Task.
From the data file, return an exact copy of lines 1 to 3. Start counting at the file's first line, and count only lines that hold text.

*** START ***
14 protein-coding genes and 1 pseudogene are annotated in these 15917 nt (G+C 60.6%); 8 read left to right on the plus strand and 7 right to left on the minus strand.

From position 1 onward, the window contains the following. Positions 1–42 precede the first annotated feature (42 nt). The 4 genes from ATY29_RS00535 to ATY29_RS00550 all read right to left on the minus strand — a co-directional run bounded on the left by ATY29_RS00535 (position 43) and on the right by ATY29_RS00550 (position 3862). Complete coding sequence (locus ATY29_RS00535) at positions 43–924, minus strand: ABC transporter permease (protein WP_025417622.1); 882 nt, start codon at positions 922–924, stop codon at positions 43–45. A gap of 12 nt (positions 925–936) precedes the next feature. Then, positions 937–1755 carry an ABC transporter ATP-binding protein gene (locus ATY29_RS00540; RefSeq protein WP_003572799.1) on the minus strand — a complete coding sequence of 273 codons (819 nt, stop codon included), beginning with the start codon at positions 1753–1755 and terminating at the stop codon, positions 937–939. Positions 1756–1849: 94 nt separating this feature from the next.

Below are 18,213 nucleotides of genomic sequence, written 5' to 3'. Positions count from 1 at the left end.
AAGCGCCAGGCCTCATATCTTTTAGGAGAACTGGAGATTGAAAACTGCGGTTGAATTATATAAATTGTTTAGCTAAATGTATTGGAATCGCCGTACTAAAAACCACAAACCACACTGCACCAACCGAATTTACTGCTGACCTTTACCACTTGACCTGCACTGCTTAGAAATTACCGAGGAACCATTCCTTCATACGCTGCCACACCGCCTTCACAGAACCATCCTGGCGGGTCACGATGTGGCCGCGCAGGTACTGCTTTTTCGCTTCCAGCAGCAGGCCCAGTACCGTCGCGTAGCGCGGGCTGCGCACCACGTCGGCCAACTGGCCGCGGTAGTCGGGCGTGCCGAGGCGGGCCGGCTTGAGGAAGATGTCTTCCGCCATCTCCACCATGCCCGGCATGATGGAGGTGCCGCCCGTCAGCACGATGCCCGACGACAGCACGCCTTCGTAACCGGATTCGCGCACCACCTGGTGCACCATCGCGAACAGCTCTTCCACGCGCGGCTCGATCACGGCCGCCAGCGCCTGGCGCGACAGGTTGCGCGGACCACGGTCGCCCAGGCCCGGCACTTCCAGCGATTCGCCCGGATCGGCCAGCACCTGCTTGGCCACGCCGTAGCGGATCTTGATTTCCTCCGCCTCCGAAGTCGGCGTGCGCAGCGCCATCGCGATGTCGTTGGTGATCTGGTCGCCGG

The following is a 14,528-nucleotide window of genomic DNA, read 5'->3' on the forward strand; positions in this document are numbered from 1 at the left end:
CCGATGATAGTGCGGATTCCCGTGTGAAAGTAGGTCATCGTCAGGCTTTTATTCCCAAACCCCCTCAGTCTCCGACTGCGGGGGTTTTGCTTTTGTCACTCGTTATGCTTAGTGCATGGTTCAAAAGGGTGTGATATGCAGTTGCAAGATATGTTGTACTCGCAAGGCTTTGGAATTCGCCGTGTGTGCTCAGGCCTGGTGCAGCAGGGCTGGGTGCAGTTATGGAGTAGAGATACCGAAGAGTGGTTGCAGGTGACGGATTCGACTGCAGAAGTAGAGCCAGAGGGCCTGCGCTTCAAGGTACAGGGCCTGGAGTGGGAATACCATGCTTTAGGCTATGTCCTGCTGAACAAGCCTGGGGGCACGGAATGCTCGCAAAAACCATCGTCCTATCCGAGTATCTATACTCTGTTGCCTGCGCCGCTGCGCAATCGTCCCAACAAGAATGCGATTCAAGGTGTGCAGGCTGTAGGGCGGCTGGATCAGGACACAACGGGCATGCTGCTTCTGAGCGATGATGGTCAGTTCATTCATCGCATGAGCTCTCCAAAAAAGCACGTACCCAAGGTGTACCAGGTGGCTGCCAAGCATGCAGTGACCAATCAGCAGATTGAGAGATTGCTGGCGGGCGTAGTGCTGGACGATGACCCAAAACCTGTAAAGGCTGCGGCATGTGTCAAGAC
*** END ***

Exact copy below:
14 protein-coding genes and 1 pseudogene are annotated in these 15917 nt (G+C 60.6%); 8 read left to right on the plus strand and 7 right to left on the minus strand.

From position 1 onward, the window contains the following. Positions 1–42 precede the first annotated feature (42 nt). The 4 genes from ATY29_RS00535 to ATY29_RS00550 all read right to left on the minus strand — a co-directional run bounded on the left by ATY29_RS00535 (position 43) and on the right by ATY29_RS00550 (position 3862). Complete coding sequence (locus ATY29_RS00535) at positions 43–924, minus strand: ABC transporter permease (protein WP_025417622.1); 882 nt, start codon at positions 922–924, stop codon at positions 43–45. A gap of 12 nt (positions 925–936) precedes the next feature. Then, positions 937–1755 carry an ABC transporter ATP-binding protein gene (locus ATY29_RS00540; RefSeq protein WP_003572799.1) on the minus strand — a complete coding sequence of 273 codons (819 nt, stop codon included), beginning with the start codon at positions 1753–1755 and terminating at the stop codon, positions 937–939. Positions 1756–1849: 94 nt separating this feature from the next.

Below are 18,213 nucleotides of genomic sequence, written 5' to 3'. Positions count from 1 at the left end.